This is an advantage nearshore outsourcers from Latin America have over offshore outsourcing from Eastern Europe or Asia.The similarities in time zones and culture makes this real-time collaboration possible.
CIOs Want Agile
CIOs are also under pressure to deliver solutions to their internal business clients much sooner than before. They no longer have time for 18 month ERP projects that, when finally delivered, are full of bugs and require another 18 months to correct.
When GE embarked on a historic project to re-invest $1 billion to revitalize its manufacturing facilities and create 1,300 new American jobs by 2014, Charlene Bagley, CEO of GE’s Home & Business Solutions, told CIO Alan Kocsi: “IT can’t hold this project back.”
With an aggressive project time-frame, Kocsi realized that utilizing the traditional waterfall approach would have taken from 18 to 24 months to implement, time he didn’t have.
Instead, Kocsi and his team decided to use Lean and Agile principles and concepts to deliver the $200 million GE enterprise systems implementation.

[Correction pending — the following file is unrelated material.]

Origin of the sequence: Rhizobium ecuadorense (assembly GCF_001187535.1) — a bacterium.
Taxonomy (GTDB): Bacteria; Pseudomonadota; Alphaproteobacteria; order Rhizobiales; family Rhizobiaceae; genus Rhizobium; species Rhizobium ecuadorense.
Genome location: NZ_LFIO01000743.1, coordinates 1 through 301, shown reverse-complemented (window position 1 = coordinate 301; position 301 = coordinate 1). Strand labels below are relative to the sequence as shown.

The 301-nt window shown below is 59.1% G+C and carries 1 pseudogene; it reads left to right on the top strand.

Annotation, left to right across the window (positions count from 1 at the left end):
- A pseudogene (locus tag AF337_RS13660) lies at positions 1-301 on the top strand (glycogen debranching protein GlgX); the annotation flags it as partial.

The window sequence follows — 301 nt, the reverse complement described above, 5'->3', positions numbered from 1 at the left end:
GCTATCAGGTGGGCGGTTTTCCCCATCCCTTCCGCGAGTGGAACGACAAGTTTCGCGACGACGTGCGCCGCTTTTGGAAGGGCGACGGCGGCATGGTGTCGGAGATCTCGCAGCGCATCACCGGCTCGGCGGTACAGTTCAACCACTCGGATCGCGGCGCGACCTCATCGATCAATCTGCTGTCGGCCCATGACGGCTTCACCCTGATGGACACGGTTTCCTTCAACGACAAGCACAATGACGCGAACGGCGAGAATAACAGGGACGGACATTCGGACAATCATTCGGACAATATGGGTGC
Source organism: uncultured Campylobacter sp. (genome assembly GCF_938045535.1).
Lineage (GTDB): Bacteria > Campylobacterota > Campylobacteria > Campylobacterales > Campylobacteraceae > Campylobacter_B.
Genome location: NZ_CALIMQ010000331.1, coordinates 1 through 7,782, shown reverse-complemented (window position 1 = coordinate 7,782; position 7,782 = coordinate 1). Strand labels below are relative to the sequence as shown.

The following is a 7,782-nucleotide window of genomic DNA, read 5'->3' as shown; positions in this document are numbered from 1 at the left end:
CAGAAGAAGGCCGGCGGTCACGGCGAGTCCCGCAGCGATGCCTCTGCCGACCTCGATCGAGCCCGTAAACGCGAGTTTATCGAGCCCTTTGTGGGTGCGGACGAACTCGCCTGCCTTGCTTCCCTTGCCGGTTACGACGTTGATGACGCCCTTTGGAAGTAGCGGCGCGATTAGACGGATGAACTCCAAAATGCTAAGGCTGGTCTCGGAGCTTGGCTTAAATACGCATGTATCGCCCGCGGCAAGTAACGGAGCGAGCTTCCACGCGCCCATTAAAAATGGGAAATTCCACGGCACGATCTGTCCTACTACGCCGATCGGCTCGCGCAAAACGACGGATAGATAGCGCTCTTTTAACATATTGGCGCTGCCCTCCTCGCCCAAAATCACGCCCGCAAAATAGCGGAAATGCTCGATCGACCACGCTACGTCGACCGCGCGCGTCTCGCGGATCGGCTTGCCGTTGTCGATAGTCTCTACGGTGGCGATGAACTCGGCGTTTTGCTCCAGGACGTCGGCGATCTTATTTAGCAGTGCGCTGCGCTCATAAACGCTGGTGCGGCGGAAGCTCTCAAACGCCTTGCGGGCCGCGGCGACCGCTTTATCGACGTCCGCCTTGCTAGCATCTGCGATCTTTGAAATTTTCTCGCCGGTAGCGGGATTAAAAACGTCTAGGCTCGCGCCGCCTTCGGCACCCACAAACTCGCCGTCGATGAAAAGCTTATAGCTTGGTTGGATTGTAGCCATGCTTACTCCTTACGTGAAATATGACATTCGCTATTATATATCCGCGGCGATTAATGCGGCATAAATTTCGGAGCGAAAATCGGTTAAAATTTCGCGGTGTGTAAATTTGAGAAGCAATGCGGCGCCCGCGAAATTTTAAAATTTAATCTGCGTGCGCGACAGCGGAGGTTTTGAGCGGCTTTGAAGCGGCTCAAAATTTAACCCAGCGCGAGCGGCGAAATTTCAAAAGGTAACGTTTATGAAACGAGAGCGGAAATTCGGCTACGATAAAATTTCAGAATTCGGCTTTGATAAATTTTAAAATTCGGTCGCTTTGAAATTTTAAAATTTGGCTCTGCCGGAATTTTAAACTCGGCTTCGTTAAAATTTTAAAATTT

Because CIOs need to deliver business results right away, they’re looking for service providers who follow Agile methodologies that emphasize delivering working solutions sooner rather than later.
Analyst Firms Still Matter – Sometimes
CIOs, CMOs and other C-level executives love the comfort they get from relying on an analyst firm such as Gartner, Forrester or The Yankee Group. These firms communicate an air of objectivity (despite the pay-to-play debate going on).
However, with Yelp and other review sites springing up for most industries, many people are coming to the conclusion they don’t have to rely on the analyst monopoly.
This Quora discussion is a case-in-point: many CIOs and IT departments who want to move fast have figured out it’s easier to experiment with different, smaller IT providers than go the traditional analyst route to make sure they make the “perfect” decision.
As one Quora commenter noted: “Think about it – what used to cost $20k (a sun server) you can now get for 15 cents a minute. What used to cost $500k (an enterprise BI implementation) you can now get for $500/month. If you are not experimenting with those economics, you’re crazy.”
These items are just the tip of the iceberg. Take these as starting points and do your own research. The bottom line is, before you market and sell your services to a CIO, get into their head. Interview 5-10 CIOs over coffee or by phone. Conduct a survey. Follow and interact with CIOs on Twitter or LinkedIn. Find out how they solve problems and look for solutions.
Once you get a glimpse at the inner workings of the CIO, you’ll be much better positioned to sell your services than you were before – and most likely better positioned than your competitors.